Fishing Tips: Sac-a-lait or Crappie

A Crappie is one of two varieties, either a Black Crappie (Pomoxis nigromaculatus) or White Crappie (Pomoxis annularis). Black Crappie and White Crappie are also called Sac-a-lait in South Louisiana. Both varieties look very similar but they are not hard to tell apart once you know what to look for. Both species are members of the sunfish family. They have compressed flat bodies like bluegills and other bream. They have white sides with numerous black or dark green dots.

The White Sac-a-lait or White Crappie can be distinguished from the Black Crappie due to their dot distributed which forms bars on the side of the fish whereas the Black Crappie has its spots randomly but evenly distributed. The Black Crappie also has a slightly more compressed body. The Black Sac-a-lait generally prefer clearer water with more flow than the White Crappie although there is considerable overlap in terrain and often both species are caught side-by-side.

Fishing Tip: A good selection of lures can be the difference between a fishless session or a fridge full of Crappie. Changing lures colors can often get a school of Crappie to start biting again. I personally use the kit below if I’m chasing Crappie with jigs.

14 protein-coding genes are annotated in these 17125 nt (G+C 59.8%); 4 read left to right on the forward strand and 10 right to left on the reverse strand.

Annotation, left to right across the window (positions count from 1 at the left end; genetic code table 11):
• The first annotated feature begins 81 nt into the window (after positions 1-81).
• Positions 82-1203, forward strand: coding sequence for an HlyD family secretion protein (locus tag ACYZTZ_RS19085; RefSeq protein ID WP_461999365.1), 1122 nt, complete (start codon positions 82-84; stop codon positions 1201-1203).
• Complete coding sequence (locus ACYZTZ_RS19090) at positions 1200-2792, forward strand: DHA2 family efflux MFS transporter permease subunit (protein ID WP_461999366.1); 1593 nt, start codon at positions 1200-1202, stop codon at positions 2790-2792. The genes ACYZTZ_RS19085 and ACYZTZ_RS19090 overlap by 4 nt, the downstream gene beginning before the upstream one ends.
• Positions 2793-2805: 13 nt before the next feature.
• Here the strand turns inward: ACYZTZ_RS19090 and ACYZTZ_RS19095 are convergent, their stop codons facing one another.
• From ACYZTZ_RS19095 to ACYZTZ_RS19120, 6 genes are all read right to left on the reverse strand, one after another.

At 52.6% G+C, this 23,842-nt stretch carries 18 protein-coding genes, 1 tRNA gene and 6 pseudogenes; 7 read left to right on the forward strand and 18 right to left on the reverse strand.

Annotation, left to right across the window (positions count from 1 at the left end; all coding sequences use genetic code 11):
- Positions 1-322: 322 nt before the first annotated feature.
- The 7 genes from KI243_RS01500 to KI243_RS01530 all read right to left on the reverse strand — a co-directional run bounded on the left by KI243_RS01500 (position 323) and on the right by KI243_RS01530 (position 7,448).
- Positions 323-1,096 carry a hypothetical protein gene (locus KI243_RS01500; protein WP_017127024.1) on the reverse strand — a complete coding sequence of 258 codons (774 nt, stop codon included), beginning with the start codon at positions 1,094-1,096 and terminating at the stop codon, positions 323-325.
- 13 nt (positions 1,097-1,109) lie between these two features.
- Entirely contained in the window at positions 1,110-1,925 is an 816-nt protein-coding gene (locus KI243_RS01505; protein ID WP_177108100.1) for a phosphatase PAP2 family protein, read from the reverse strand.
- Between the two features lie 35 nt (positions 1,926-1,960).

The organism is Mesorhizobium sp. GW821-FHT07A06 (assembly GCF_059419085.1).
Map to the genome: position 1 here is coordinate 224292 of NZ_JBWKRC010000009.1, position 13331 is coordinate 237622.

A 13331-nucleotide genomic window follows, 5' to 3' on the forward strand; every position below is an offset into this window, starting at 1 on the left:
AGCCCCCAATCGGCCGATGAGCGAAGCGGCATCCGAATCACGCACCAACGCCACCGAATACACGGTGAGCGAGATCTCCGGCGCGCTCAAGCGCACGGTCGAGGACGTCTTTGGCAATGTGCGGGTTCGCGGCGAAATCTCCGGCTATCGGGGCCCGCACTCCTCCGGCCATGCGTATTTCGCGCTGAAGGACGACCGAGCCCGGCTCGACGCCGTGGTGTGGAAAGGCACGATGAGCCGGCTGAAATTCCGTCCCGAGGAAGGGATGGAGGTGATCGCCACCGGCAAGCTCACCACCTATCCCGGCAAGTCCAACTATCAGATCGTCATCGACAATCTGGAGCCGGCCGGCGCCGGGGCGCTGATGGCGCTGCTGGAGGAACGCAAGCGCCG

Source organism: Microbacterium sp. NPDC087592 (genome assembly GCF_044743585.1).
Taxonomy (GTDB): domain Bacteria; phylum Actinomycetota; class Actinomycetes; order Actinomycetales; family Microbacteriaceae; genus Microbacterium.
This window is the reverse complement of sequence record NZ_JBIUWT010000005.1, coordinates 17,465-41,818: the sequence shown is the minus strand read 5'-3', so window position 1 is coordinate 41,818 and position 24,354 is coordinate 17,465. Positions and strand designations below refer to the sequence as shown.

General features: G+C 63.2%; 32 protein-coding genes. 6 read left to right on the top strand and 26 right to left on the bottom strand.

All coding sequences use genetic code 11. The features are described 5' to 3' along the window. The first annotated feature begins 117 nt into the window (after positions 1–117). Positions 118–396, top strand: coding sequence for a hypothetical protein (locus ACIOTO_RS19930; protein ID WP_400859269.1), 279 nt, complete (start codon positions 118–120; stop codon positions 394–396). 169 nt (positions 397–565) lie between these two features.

Crappie can be found throughout much of the Mississippi Valley and all of Louisiana with the White Crappie being the most common of the two. Maximum size for both species is about 6 pounds.

Crappie or Sac-a-lait are a schooling fish and are very important gamefish in the United States. Crappie are most often caught in the spring time when the annual spawn occurs but can be caught year round. They become less active in very cold water or very warm water. Crappie will always hold on some type of structure and are quite sensitive to light, often moving deeper during the midday hours.

Key Notes and Tips:

  • Picture of a 4 pound Crappie!
  • Crappie feed primarily on smaller fish.
  • Crappie are caught almost exclusively on natural bait or small jigs.
  • In some places night fishing under lights is very popular.
  • If you are into a school of crappie and they stop biting you can often get them started again by switching the color of your lure or by fishing slightly deeper.
  • The word Sac-a-lait comes from the fine eating flesh of the fish, it is French for sack of milk.